getting lost, part two

This morning as Theo and I walked together in the dark, our feet padding lightly across the scrim of gravel and the spangled-grounded-equivalent-of-lightning bugs whose names I’ll never remember, the constellations of winter spiraling overhead, I thought again of Rebecca Solnit’s A Field Guide to Getting Lost. She’s someone, I thought, who would understand something about the long day I’d spent lost, deep in the Smokies, that February afternoon years ago. What I’d learned from getting lost – shaking, trembling and numb: that I could call for help, and that help would come – she’d taken in another direction. Solnit is a writer dedicated to the merits of wandering from the path, to the virtues of being lost.

“Lost,” she writes, “really has two disparate meanings. Losing things is about the familiar falling away, getting lost is about the unfamiliar appearing.” Like me, Solnit is fascinated both by what she finds in the natural world and by the resonance within, a landscape that we understand only through our own understanding of ourselves, which itself is inextricably shaped by the land in which we find ourselves. We imagine ourselves in the image of the world we love, and we love it more for the way it reflects our own image. Those, then, are the maps we study, in our dominion. We name things, and so hope to own them.

Solnit quotes Virginia Woolf, in whose To The Lighthouse, these words are found: “For now she need not think about anybody. She could be herself, by herself. And that was what now she often felt the need of – to think; well, not even to think. To be silent; to be alone. All the being and the doing, expansive, glittering, vocal, evaporated; and one shrunk, with a sense of solemnity, to being oneself, a wedge-shaped core of darkness, something invisible to others. Although she continued to knit, and sat upright, it was thus that she felt herself; and this self having shed its attachments was free for the strangest adventures. When life sank down for a moment, the range of experience seemed limitless…beneath it is all dark, it is all spreading, it is unfathomably deep; but now and again we rise to the surface and that is what you see us by. Her horizon seemed to her limitless.”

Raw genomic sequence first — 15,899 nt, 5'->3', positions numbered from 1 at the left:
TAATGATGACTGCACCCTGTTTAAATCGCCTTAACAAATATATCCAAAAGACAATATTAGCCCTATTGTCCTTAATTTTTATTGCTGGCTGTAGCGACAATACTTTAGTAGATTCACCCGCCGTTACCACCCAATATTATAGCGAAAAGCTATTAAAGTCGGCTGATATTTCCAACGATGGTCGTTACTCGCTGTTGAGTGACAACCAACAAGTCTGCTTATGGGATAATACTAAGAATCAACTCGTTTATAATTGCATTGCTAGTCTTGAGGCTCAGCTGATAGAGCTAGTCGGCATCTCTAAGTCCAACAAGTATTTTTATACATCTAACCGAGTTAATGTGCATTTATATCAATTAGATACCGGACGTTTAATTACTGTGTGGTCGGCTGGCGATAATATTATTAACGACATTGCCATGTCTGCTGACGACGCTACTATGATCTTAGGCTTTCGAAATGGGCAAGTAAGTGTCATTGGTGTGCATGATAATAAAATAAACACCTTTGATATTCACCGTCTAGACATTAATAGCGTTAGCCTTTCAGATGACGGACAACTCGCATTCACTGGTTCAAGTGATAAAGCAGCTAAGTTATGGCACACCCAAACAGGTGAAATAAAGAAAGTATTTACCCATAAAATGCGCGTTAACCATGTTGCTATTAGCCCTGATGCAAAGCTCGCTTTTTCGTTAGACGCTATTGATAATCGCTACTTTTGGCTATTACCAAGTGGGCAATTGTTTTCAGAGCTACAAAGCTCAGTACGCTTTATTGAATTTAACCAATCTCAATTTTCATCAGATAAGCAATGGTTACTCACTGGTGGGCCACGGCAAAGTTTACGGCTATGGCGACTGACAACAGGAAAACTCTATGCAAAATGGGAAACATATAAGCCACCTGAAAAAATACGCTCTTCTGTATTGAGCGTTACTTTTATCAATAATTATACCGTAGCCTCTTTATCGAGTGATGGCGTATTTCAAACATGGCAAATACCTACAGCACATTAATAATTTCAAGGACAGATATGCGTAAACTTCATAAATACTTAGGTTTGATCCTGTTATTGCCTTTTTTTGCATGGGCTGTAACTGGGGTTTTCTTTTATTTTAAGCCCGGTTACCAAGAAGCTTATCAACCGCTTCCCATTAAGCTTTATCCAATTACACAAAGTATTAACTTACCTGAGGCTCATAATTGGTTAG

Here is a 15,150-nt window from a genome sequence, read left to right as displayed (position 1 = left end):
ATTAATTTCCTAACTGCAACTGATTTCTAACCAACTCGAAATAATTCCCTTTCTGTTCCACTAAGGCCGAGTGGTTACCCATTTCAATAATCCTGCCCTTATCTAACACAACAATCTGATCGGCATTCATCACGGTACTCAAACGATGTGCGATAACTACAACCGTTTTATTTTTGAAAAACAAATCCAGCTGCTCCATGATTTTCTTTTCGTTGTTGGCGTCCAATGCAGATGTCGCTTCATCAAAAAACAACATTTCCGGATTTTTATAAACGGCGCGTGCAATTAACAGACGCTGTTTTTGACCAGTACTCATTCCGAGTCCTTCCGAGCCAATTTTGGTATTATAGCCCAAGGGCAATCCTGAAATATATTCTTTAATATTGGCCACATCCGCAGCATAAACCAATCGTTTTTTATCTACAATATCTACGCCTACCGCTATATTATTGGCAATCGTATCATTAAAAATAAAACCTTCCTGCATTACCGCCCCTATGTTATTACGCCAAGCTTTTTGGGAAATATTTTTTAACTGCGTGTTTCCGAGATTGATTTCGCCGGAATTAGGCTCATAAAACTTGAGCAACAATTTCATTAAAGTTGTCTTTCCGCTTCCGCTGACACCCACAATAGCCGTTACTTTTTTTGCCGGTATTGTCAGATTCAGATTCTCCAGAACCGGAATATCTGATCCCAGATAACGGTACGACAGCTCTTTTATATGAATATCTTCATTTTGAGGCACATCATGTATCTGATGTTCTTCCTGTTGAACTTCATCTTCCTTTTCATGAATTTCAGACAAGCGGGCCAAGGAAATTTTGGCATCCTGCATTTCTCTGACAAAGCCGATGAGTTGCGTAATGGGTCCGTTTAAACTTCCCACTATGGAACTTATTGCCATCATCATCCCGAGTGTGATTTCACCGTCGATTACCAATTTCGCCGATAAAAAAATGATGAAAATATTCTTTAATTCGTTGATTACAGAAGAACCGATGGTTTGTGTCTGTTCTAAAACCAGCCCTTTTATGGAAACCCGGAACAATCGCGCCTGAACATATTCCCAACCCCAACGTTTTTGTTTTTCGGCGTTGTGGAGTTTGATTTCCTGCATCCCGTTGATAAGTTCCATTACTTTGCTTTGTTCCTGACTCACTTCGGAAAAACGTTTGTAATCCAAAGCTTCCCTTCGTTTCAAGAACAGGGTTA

The quiet mystery of a limitless horizon, unfathomably deep, is something I come again and again to think about. “All the being and the doing…evaporated; and one shrunk…to being oneself…invisible to others.” The image I have for this woman is, oddly enough, from the children’s book, Goodnight Moon. The grandmotherly bunny in the rocking chair, knitting. Goodnight knitting. Goodnight chair. Goodnight red balloon. Goodnight moon. But Solnit isn’t writing of dreams, not exactly. She’s writing of being right-sized in the world; she’s writing, although she’ll never say it, of God.

Solnit tells the stories of those who “cease to be lost not by returning but by turning into something else.” That transformation isn’t possible through rational thought. In the old joke, “You can’t get there from here.” You can’t understand the process of getting lost by thinking about it. Try sometime. Try to get lost, truly lost. It’s not easy. We see what we expect to see, in each other, in ourselves, and in the world around us. We protect ourselves from the grief of knowing that our lives are but a breath, and that “at any given moment the sun is setting someplace on earth, and another day is slipping away largely undocumented as people slide into dreams that will seldom be remembered when they awaken.” We grip, intently, to the temporal with a white-knuckled urgency, as if our urgency will make the thing more important. And it is, in a way. Every action, every inaction, has an effect. Mountains are leveled, or not, for their deposits of coal; chemical pollutants are forced into the bedrock, laying waste to our land and water, through the process called fracking, or not. Millions of us who depend upon our state for their daily needs, for food, for shelter, and healthcare are provided for, or we’re not. That’s real. But what’s also real is that we don’t know yet what we don’t know.

If the world were made up of nothing but our own opinions, then it would be a much smaller place. “The landscape in which identity is supposed to be grounded is not solid stuff; it’s made out of memory and desire, rather than rock and soil,” Solnit writes. Yet the world itself is rock and soil and water, and difficult to see, as caught up as we are in our own identity, in what we think we see, and in what we expect to see. It’s only when we’re willing to let go of all that, when we allow ourselves to get lost, that the limitless horizon appears.

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About Carolyn Ogburn

Writer, hiker, activist and gadfly. #Binder Writes @NumeroCinq555 / Blogs @pshares MFA @VCFA
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